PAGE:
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Dream is coming true  RSS feed

 
Shalom Eigenheimer
Posts: 20
Location: Down the road and around the bend, Southern Ohio, Zone 6a/6b
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Hi everyone. Been lurking for a couple months, learning a lot and vicariously celebrating other people's success stories.

A little about me: I'm a disabled veteran, Iraq and Afghanistan, 100% service-connected PTSD. Studied math in college. Been dreaming about this since I grew my first tomato in my mom's tiny yard in Brooklyn. In fact, I recall being very disappointed around the age of 11 when I discovered that there aren't really any farms for sale in NYC.

So here I am, several decades later, living in Cincinnati with my partner and our 9-month-old son. Been searching for a place to buy for nearly two years now. For myself, I could care less; I'd live in a hole in the ground as long as it came with land, but for my family I've been way more picky. Looked at hundreds of places online and several dozen in person, but nothing seemed to satisfy.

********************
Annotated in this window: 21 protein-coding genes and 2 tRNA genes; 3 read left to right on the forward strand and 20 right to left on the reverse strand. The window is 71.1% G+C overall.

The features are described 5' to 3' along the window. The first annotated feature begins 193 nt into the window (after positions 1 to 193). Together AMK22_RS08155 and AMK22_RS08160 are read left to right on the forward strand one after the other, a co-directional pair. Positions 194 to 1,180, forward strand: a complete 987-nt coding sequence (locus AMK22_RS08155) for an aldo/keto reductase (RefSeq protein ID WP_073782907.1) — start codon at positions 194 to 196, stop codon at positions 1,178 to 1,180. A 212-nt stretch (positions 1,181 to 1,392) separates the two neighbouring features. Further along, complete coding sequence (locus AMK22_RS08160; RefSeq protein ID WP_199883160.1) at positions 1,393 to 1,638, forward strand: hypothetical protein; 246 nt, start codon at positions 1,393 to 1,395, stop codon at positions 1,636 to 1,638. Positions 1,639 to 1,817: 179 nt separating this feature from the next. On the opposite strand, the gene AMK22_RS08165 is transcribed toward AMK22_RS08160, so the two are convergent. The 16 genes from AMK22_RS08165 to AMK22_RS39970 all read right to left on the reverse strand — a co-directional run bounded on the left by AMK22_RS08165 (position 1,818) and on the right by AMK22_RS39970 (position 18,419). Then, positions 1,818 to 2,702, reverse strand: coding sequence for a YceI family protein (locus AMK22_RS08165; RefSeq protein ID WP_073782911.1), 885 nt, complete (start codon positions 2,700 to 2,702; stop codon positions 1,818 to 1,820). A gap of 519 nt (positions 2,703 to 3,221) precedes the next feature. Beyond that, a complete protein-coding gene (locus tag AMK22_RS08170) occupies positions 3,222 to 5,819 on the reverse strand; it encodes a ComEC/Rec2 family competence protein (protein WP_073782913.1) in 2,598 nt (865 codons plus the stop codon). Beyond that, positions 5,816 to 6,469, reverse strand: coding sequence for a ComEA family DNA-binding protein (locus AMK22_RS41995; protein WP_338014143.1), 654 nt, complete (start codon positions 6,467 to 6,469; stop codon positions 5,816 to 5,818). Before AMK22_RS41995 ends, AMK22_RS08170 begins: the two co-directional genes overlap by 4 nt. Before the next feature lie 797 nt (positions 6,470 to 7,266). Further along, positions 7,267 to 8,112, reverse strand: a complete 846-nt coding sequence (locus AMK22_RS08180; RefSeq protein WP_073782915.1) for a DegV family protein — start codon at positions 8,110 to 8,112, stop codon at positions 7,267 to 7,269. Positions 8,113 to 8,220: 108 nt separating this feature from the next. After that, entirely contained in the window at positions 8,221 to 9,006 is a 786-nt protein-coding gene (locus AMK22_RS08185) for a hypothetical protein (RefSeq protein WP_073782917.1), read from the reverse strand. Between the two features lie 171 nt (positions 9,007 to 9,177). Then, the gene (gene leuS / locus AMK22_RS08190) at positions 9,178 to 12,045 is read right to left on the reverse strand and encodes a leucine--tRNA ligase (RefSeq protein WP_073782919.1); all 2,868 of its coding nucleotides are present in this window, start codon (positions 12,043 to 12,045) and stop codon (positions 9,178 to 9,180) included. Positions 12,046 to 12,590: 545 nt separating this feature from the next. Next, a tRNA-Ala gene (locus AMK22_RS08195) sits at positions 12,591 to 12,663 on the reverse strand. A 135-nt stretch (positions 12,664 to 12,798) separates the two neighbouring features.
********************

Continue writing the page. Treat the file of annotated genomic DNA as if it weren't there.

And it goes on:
Finally in late April I received my blessing. It was everything we wanted and more. Humble on the outside, gorgeous on the inside, no structural issues, secluded, sitting on fourteen acres of land, with a garage the size of a barn and a separate apartment in an attached wing.

And yet, surprisingly enough, it was entirely within our price range. VA loan process dragged itself out for several months and we finally closed last week.

The house sits on a hilltop in Southern Ohio and has a big lawn around it. About 10 acres are forested north-facing slope, and at the bottom of the hill a stream runs through the edge of the property along the road.

I've been bouncing lots of ideas around in my head but have been hesistant to put pen to paper until I had keys in hand. Now that the house is finally ours, I have no idea where to begin.

I guess our first priority is zone 0, getting ourselves moved in over the next few weeks. My in-laws will be moving into the side cottage, and they are bringing along a lifetime's collection of tools and experience. There's also a dog and a cat.

The person who sold me the house owns an additional several acres of hilltop adjacent, and we have a verbal agreement for a land contract.